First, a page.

While pundits have suggested that the deal might signify a shift in the Obama administration’s posture from preventing Tehran from acquiring a nuclear weapon to deterring and containing a nuclear armed Iran, Walt, a dyed-in-the-wool realist, questions whether the arms sale might be counter-productive and create further incentives for Iran to acquire a nuclear deterrent.
[I]f our primary goal is to discourage Iran from developing nuclear weapons, then might this new initiative be counter-productive? Doesn’t it just give Iran an even bigger incentive to get a nuclear deterrent of its own? Think about it: if you had a bad relationship with the world’s most powerful country, if you knew (or just suspected) that it was still backing anti-government forces in your country, if its president kept telling people that “all options were still on the table,” and if that same powerful country were now about to sell billions of dollars of weapons to your neighbors, wouldn’t you think seriously about obtaining some way to enhance your own security? And that’s hard to do with purely conventional means, because your economy is a lot smaller and is already constrained by economic sanctions. Hmmm….so what are your other options?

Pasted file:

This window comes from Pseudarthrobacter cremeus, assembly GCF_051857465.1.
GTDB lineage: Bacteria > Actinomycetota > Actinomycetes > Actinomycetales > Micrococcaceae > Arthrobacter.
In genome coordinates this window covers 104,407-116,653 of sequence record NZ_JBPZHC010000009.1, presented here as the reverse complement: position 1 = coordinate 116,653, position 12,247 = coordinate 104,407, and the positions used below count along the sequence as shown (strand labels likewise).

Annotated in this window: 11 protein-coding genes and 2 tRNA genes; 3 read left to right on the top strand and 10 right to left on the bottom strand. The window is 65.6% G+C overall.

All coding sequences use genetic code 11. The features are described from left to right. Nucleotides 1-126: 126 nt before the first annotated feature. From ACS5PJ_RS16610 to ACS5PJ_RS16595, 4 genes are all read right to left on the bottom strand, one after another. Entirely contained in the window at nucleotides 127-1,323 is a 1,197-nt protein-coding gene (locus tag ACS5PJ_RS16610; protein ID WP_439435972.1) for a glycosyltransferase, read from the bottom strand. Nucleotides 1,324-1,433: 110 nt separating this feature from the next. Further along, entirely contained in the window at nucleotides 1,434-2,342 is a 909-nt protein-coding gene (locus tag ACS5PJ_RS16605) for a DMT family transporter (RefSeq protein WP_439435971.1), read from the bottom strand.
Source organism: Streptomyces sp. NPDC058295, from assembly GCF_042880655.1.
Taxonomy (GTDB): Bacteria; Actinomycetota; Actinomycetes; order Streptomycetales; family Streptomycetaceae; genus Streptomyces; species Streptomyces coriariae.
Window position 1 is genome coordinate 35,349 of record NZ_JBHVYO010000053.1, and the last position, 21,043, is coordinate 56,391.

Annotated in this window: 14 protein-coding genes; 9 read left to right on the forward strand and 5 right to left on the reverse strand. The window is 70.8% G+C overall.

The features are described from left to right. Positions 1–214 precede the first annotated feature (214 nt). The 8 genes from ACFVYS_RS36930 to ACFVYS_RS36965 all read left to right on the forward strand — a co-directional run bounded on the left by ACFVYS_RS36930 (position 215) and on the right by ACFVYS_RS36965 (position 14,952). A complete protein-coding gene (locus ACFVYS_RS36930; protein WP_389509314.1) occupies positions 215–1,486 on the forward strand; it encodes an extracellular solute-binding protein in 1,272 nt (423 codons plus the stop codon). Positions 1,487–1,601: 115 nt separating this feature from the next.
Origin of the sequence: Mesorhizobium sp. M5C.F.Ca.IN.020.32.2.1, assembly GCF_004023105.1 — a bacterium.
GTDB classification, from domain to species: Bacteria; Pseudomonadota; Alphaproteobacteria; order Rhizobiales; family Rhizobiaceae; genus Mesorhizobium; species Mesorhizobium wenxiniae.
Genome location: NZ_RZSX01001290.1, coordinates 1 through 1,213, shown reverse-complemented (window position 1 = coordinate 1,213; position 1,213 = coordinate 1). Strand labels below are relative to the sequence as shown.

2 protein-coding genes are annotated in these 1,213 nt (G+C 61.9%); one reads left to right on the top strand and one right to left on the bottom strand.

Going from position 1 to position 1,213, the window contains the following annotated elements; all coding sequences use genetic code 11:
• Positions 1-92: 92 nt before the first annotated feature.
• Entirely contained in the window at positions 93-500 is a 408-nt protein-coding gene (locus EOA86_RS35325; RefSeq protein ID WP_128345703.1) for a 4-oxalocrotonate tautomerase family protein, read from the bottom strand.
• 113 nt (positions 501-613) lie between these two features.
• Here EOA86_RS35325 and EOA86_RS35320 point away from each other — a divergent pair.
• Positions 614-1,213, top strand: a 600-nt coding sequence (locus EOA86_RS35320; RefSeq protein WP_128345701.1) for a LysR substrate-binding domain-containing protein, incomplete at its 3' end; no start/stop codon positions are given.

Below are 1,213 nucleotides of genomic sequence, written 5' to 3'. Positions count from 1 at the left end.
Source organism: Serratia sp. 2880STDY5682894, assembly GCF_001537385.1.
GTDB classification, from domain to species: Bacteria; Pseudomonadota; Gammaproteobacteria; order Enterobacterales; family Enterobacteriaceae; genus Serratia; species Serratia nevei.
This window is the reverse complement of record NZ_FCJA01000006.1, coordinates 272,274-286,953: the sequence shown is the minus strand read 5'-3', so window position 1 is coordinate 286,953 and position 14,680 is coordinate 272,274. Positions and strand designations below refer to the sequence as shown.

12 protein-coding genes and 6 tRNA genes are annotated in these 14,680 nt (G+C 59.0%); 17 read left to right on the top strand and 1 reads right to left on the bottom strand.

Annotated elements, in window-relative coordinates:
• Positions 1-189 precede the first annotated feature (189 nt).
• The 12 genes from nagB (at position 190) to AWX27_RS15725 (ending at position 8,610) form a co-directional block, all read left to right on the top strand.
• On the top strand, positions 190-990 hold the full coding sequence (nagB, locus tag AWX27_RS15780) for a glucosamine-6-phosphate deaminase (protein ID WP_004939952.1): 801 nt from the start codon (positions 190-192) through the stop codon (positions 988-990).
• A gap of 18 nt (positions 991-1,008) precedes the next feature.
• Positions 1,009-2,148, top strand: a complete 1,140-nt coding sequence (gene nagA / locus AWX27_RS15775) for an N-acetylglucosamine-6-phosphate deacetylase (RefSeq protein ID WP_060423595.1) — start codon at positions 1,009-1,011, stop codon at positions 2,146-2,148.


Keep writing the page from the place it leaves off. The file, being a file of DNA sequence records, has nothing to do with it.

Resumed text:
And I’m all for maintaining a favorable balance of power in the Gulf. But if we are still hoping to convince Iran that it would be better off without some sort of nuclear weapons capability (even if only of a “latent” sort), this move strikes me as a step in the wrong direction.